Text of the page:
Astronauts flock to Spanish island for training


Lanzarote’s geology can be eerily similar to that of the Moon and Mars.

Kneeling at the edge of a deep crater, astronaut Alexander Gerst uses a chisel to remove a sample of volcanic rock which he carefully places in a white plastic bag.

Gerst is not on the moon, even if it looks like it. It sits in the middle of the Los Volcanes Natural Park on the island of Lanzarote in the Spanish Canary Islands, off the northwest coast of Africa.

With its blackened lava fields, craters and volcanic tubes, Lanzarote’s geology can be eerily similar to that of the Moon and Mars, so much so that the European Space Agency (ESA) and NASA have for years been sending astronauts on the island for training.

“This place has lavas very, very similar to those found on the Moon,” Gerst, a 46-year-old German ESA astronaut, told AFP.

He said the island was “a unique training ground”.

Gerst, who has completed two missions to the International Space Station, is one of a dozen astronauts who have attended ESA’s Pangea training course in Lanzarote over the past decade.

Named after the ancient supercontinent, Pangea seeks to equip astronauts as well as space engineers and geologists with the skills needed for expeditions to other planets.

Trainees learn to identify and collect rock samples, perform on-site DNA analysis of microorganisms, and report their results to .

“Here they are put on the ground to experience the exploration of a terrain, which they will have to do on the Moon,” said Francesco Sauro, the technical director of the course.

Lanzarote's unique geography stems from an 18th-century volcanic eruption that lasted six years

Lanzarote’s unique geography stems from an 18th century volcanic eruption that lasted six years.

Six-year rash

Gerst said the Pangea training course, which he just completed, helps prepare astronauts to work alone in a remote environment.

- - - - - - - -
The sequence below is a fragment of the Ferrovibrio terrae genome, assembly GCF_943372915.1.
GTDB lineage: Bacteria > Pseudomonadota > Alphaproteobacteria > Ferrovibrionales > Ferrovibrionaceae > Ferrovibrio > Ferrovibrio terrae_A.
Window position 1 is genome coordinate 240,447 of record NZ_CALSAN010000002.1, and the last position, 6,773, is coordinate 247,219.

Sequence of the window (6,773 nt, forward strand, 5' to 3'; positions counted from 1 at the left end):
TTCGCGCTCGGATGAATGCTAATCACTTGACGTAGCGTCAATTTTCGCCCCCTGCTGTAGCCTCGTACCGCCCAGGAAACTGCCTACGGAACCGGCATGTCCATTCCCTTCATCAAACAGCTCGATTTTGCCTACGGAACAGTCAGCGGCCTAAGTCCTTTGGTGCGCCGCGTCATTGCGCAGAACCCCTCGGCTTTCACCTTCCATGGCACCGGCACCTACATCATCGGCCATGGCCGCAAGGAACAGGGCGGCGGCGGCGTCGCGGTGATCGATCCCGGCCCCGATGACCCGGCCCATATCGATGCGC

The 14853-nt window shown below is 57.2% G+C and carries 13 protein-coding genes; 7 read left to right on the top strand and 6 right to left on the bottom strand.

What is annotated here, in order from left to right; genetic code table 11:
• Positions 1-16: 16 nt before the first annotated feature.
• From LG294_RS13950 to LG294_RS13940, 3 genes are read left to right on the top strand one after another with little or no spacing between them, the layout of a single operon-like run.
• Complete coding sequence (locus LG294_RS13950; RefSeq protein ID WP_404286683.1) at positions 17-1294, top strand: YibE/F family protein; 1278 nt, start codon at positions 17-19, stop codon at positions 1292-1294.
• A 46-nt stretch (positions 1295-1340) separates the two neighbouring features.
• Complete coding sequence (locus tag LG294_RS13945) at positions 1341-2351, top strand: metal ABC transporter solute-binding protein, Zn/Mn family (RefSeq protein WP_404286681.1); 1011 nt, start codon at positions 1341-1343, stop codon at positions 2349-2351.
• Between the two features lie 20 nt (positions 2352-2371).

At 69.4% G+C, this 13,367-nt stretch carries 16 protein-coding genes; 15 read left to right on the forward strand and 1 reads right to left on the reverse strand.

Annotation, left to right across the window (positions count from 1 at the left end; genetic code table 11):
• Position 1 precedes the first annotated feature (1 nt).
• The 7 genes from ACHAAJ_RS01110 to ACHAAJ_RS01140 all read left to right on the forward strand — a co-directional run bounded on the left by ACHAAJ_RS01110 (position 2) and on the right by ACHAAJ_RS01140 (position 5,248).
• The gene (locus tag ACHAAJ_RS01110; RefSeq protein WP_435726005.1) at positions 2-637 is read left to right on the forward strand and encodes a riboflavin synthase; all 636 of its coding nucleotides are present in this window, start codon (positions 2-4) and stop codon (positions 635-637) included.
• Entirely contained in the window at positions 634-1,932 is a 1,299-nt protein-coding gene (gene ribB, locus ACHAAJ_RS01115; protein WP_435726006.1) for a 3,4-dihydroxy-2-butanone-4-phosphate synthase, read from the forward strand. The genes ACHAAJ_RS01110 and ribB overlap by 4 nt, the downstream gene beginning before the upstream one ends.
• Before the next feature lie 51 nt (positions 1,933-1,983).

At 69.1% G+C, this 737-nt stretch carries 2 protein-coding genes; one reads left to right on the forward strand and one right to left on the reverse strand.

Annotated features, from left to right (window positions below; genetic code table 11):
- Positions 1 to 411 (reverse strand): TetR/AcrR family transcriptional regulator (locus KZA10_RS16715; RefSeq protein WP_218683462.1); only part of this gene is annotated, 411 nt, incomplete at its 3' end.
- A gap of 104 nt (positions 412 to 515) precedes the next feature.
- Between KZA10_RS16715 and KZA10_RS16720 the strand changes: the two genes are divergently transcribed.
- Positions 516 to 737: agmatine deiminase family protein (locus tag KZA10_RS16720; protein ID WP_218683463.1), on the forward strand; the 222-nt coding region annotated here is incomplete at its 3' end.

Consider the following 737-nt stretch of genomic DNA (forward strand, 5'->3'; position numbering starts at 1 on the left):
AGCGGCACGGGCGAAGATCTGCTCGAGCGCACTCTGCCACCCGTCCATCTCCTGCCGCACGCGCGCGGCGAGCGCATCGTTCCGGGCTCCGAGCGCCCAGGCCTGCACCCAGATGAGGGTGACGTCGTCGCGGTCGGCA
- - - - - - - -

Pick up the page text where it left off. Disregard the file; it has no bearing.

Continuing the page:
“If we have a problem, we have to solve it ourselves,” he said.

He completed Pangea training with Stephanie Wilson, one of NASA’s most experienced astronauts. Both are possible candidates for NASA’s next crewed lunar missions.

Named after the goddess who was Apollo’s twin sister in ancient Greek mythology, NASA’s Artemis program aims to get astronauts back to the surface of the Moon as soon as 2025, although many experts believe that delay could slide.

Twelve astronauts walked on the Moon during six Apollo missions from 1969 to 1972, the only spaceflights to still place humans on the .

NASA and ESA also regularly use Lanzarote’s landscape of twisting mounds of solidified lava to test Mars Rovers, remote-controlled vehicles designed to navigate the Red Planet’s surface.

Lanzarote’s unique geography stems from a which began in 1730 and lasted for six years, spitting ash and lava over large swaths of land.

Considered one of the greatest volcanic cataclysms in recorded history, the eruption devastated more than 200 square kilometers (77 square miles) of land, roughly a quarter of the island which is currently home to around 156,000 people.

“If we have a problem, we have to solve it ourselves,” says astronaut Alexander Gerst.

“See from afar”

Although there are other volcanic areas like Hawaii that could also be used for astronaut training, Lanzarote has the advantage of having little vegetation due to its desert climate.

“You have a lot of different types of volcanic rocks in Lanzarote. And they are exposed. You don’t have trees,” said Loredana Bessone, Pangea project manager.

“You can see from afar, as if you were on the moon,” she told AFP.

The Canary Islands also make a great contribution to space exploration in another way. The island of La Palma is home to one of the largest optical telescopes in the world.

Located on a peak, the Canary Islands Large Telescope is able to spot some of the faintest and most distant objects in the universe.

La Palma was chosen as the site for the telescope because of its cloudless skies and relatively low light pollution.

© 2022 AFP

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